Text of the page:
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Articles by Ke Zhang
Total Records ( 6 ) for Ke Zhang
  Ke Zhang , Shijun Zhang and Yilu Liu
  This study has proposed a data preprocessing scheme to overcome the negative effects of non-linearity and signal-to-noise ratio level of multiple input signals on the application of Prony algorithm. Technology including short time fourier transform and filtering are utilized to mitigate the negative effects. One case with simulated data and one case with practical measured data are investigated. The results show that the proposed scheme can mitigate the negative effects of input signal on Prony algorithm and should be able to benefit electromechanical mode identification.
  Yuanzhi Wang , Ke Zhang , Yali Zhang , Hui Wang , Fei Guo , Lin Zhang , Hui Zhang , Lijuan CaoBuyun , Cui , Chengyao Li , Li Yuan , Wanjiang Zhang , Ze Xu and Chuangfu Chen
  An outbreak of brucellosis occurred in students on field practice at sheep farm in 2005 at Shihezi, Xinjiang Province, the North-West of China. Five of 7 (71.4%) students were seropositive, showing titers ≥1:160 IU mL-1 in STAT and diagnosed as acute brucellosis with physical examination. To characterize Brucella isolates from the outbreak, the research including face to face investigation, Brucella isolation, multiple locus VNTR-16 analysis (MLVA-16) and genome sequencing were carried out. The investigation showed 42.5% (1,293/3,042) of ewes are sero-positive with RBPT and almost half of ewes aborted. Although, no bacteria were isolated from student blood samples, five individual colonies were isolated from aborted sheep fetuses and were identified as B. melitensis biovar 3 by conventional microbiological tests. MLVA-16 typing indicated that the isolates were clustered in the East Mediterranean with genotype 42. They were similar to wild strains from Guangdong in 2008 and Inner Mongolia in 1994 and 1995. They were most close to strain bru0261 from Pakistan student studying in Germany. Genome sequence and phylogenomic tree showed that pathogen in this study was close to Chinese wild and vaccine strains such as B. melitensis M28, M5-90. Researchers first report pathogens isolated in 1980 and 2005 are genotype 42 containing novel MLVA-16 patterns (1-5-3-13-2-2-3-2-4-20-8-8-4-3-7-7) compared to that both in China and other countries.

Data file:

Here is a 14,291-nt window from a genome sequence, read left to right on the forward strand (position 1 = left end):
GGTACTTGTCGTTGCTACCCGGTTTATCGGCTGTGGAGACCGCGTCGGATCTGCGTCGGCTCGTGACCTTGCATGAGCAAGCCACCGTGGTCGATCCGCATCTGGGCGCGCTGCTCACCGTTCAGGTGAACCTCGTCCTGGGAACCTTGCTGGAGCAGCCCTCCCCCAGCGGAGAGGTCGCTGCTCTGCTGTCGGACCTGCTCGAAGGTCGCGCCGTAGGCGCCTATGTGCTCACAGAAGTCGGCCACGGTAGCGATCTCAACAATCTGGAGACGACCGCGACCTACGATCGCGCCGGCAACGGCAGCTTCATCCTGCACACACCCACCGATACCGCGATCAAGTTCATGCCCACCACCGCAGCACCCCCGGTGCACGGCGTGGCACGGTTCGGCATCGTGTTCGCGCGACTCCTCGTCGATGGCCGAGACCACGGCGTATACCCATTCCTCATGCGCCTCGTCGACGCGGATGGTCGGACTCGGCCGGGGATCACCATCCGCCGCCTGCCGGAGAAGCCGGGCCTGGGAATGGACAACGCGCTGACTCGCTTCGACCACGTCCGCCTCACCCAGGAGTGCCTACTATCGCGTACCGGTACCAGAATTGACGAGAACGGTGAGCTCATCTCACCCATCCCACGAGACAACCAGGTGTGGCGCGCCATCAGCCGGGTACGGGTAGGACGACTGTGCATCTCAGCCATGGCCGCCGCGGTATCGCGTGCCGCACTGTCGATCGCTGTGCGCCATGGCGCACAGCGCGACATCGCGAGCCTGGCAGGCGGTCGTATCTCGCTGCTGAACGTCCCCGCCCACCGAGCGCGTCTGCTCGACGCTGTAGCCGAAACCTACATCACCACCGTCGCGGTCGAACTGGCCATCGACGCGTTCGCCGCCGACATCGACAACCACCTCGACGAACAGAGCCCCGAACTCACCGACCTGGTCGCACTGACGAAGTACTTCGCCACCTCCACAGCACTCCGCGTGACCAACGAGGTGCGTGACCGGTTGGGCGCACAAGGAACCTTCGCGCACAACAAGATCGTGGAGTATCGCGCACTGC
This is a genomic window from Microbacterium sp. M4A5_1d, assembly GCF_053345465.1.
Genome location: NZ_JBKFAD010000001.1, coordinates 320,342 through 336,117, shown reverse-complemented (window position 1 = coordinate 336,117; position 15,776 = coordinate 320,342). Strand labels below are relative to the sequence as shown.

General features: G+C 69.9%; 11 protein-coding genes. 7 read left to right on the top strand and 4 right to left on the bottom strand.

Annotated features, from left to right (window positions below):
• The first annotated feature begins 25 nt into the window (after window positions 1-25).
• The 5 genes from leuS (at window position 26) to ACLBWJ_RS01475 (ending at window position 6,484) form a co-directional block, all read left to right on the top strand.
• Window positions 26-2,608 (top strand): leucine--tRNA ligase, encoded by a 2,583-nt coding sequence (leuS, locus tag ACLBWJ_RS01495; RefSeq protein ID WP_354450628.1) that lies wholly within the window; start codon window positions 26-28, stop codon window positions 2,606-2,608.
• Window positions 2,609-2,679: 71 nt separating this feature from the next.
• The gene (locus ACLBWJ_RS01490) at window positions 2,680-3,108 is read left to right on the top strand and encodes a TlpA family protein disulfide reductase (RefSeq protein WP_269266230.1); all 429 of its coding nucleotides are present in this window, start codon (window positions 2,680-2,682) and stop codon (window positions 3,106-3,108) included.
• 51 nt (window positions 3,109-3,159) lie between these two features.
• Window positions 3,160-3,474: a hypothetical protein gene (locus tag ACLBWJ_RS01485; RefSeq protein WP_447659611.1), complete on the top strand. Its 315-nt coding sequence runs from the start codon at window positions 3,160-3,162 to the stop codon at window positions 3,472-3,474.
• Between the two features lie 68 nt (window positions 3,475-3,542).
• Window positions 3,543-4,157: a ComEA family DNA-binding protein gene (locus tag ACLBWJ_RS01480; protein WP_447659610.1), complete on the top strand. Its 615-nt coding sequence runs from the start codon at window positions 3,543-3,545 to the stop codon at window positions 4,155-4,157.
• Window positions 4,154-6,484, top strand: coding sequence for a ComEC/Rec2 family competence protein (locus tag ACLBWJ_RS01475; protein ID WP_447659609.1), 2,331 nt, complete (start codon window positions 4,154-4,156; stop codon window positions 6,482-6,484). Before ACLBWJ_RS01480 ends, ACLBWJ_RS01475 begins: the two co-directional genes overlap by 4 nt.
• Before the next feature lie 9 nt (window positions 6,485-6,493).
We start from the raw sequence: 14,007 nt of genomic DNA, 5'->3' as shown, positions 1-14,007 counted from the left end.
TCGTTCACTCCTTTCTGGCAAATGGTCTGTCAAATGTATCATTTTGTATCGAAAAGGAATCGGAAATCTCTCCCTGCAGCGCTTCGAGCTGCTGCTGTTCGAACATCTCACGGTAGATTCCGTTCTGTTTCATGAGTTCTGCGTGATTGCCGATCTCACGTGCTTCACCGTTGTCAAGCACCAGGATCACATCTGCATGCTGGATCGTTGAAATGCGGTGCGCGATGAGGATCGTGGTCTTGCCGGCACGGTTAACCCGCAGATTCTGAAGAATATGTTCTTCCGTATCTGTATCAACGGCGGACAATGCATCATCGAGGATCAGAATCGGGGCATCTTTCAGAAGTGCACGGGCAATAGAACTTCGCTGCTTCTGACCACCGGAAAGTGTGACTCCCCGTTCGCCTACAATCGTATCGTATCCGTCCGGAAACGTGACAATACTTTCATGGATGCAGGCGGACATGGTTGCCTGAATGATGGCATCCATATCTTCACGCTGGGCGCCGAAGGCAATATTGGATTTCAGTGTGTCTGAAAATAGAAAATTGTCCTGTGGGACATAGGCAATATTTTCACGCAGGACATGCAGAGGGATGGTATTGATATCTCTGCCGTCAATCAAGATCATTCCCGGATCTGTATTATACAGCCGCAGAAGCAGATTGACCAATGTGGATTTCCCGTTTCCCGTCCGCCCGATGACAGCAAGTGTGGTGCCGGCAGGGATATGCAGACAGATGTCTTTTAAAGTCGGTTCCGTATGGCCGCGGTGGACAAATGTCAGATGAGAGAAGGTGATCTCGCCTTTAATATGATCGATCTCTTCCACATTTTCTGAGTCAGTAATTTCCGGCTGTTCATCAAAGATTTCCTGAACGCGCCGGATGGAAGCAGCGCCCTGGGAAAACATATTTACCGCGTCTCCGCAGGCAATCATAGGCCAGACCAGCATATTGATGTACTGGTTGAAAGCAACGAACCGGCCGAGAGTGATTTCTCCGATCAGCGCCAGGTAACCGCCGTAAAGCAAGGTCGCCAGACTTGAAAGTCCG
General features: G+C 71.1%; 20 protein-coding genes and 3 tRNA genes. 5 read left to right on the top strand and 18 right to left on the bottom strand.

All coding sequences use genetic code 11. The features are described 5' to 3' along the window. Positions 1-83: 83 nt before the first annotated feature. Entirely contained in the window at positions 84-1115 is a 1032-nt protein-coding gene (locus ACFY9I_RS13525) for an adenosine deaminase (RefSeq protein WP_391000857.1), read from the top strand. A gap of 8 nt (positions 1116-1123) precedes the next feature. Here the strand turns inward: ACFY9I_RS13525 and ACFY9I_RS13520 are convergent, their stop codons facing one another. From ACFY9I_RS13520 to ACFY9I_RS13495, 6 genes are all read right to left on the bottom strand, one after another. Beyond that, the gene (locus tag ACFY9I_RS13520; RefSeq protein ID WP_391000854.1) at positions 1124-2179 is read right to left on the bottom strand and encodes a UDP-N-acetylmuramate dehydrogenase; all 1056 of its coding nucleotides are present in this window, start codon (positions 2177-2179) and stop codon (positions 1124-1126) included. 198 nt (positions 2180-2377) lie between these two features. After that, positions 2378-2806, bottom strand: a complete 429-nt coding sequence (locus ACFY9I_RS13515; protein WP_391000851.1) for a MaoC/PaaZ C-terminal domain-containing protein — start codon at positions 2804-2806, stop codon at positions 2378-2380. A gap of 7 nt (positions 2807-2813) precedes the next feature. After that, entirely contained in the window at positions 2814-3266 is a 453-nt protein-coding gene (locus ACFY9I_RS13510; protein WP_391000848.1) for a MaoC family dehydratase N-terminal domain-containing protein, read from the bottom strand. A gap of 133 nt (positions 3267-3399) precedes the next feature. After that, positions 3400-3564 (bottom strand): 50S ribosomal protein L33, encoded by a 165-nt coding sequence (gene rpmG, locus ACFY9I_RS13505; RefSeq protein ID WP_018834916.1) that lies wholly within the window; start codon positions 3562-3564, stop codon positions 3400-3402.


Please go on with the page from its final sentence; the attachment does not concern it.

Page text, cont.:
Ke Zhang , Na Liu , Robert J. Twieg , Brian C. Auman and Philip J. Bos
  A novel double-layer alignment film (DLAF) was developed to obtain greater control of the alignment characteristics of the liquid crystal director. The DLAF consists of a thin fluorinated polymer layer on the top of a rubbed non-fluorinated, non-branched polyimide layer (PI 2555). Two types of fluorinated polymer with different chemical structures and wetting behaviour on PI 2555 were chosen, to provide either continuous or discontinuous top layers. The continuous top layer DLAF (DLAF-1) exhibits an abrupt pretilt transition from planar to homeotropic as the top layer thickness increases. The discontinuous top layer DLAF (DLAF-2) exhibits a gradual transition where the pretilt correlates with the coverage of fluorinated top layer. These two types of transitions fit with de Gennes′ local Frederick′s transition and Kwok′s inhomogeneous alignment theories, respectively. The abrupt pretilt transition system may be promising for chemical/biosensor applications, whereas the gradual transition system is suitable for pretilt control in LCD devices.
  Ke Zhang , Na Liu , Robert J. Twieg and Philip J. Bos